Newly Launched North Carolina Telepsychiatry Project Proving Successful
A newly launched telepsychiatry program in North Carolina is resulting in patients spending less time waiting in hospital emergency rooms for mental health services and decreasing their likelihood of returning for treatment. The program, which started January 1, 2014, is a joint initiative between the Governor’s office, the Department of Health and Human Services, and East Carolina University. 28 of the 100 counties in North Carolina do not have a single psychiatrist, which is creating a statewide shortage for mental health services. As a result the state is electronically connecting patients with a psychiatrist via a secured two-way video connection.
This program and others like it are part of an increased nationwide emphasis on telemedicine, in which medical service providers’ are using rapidly improving technologies to deliver services to patients in hard to serve areas. Though concerns still exist in areas such as patient privacy and reimbursement for service, better utilizing technology has the potential to significantly improve access to health care in rural areas and, in turn, reduce costs for patients, states and the federal government.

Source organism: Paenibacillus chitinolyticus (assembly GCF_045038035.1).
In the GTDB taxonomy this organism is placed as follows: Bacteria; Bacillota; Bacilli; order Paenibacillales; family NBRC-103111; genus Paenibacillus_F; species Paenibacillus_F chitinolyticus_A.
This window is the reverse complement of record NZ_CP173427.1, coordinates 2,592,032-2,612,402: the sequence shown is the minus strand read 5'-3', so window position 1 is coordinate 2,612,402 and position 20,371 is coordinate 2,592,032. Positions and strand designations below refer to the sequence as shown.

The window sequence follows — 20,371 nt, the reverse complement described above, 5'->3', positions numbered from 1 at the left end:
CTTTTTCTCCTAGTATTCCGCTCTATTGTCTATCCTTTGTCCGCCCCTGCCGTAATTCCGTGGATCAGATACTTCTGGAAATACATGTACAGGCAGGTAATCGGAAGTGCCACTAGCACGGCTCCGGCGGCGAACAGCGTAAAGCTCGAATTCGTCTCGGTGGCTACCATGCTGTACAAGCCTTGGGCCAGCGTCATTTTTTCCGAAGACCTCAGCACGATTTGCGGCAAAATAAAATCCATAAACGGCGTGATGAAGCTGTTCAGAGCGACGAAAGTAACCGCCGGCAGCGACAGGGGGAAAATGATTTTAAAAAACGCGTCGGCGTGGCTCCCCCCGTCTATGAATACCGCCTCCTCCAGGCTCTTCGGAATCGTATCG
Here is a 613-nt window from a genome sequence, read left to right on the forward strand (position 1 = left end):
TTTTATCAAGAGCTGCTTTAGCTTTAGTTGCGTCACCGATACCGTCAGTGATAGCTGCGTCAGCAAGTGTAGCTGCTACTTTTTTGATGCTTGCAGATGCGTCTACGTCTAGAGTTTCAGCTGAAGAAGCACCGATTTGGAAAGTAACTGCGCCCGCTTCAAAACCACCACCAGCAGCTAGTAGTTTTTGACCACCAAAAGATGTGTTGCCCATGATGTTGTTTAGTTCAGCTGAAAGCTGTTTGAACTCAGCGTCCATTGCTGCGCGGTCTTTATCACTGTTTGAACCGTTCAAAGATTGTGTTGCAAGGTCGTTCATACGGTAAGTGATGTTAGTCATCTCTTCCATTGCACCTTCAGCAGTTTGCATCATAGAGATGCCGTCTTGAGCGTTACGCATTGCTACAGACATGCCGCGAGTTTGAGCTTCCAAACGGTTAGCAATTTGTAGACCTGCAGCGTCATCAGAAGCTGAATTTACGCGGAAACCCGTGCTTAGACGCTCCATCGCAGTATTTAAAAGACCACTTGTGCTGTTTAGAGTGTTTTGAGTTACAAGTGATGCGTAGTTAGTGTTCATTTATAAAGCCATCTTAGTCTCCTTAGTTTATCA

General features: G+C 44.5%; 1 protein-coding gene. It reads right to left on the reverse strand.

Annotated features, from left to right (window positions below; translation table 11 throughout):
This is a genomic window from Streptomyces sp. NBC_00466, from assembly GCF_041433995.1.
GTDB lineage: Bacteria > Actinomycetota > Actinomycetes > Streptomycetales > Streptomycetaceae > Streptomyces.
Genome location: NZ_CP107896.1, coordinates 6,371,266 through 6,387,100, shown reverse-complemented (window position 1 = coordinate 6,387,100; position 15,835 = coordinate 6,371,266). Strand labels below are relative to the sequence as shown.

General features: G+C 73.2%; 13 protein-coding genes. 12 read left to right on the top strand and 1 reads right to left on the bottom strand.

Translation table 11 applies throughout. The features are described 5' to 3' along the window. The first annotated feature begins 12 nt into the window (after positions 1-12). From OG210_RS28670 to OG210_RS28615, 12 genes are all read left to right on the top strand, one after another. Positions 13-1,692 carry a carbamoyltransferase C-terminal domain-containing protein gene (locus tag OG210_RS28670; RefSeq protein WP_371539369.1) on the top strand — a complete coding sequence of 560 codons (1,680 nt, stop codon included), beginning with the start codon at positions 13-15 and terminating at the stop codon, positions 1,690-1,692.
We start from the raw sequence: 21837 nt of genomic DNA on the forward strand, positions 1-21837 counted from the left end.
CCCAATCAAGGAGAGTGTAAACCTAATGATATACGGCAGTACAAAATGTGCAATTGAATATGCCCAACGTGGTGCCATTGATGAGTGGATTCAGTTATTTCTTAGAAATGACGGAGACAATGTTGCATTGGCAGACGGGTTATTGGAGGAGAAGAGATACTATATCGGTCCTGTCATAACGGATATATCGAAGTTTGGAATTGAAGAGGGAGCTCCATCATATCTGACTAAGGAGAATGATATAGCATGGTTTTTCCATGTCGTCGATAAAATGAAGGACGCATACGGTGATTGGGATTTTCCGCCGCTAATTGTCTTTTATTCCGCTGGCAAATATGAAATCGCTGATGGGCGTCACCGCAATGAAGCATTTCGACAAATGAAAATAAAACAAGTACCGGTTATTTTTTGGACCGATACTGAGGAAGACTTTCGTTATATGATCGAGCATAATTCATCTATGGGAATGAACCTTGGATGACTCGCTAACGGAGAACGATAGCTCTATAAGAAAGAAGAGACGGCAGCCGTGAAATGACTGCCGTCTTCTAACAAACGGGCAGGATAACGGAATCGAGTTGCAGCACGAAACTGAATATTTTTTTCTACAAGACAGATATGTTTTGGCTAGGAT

While the North Carolina example cited above offers an intrastate solution, several different organizations have been working with the Council of State Governments to explore the use of interstate compacts to promote license portability across states lines, including:
- The National Association of State EMS Officials;
- The Federation of State Medical Boards;
- The Federation of State Boards of Physical Therapy; and
- The Association of State and Provincial Psychology Boards.
The goal of these various efforts would be to ensure access to high quality health care while reducing the existing barriers to the process of gaining licensure in multiple states. This has the potential to help facilitate telemedicine and widen access to a variety of medical services as the Affordable Care Act is implemented. Licensing compacts also provide a mechanism to ensure state regulatory agencies maintain their licensing and disciplinary authority.
To listen to the NPR story about North Carolina's telepsychiatry program please click here.
To learn more about CSG’s ongoing medical licensing work please click here.
To learn more about interstate compacts please visit www.csg.org/ncic.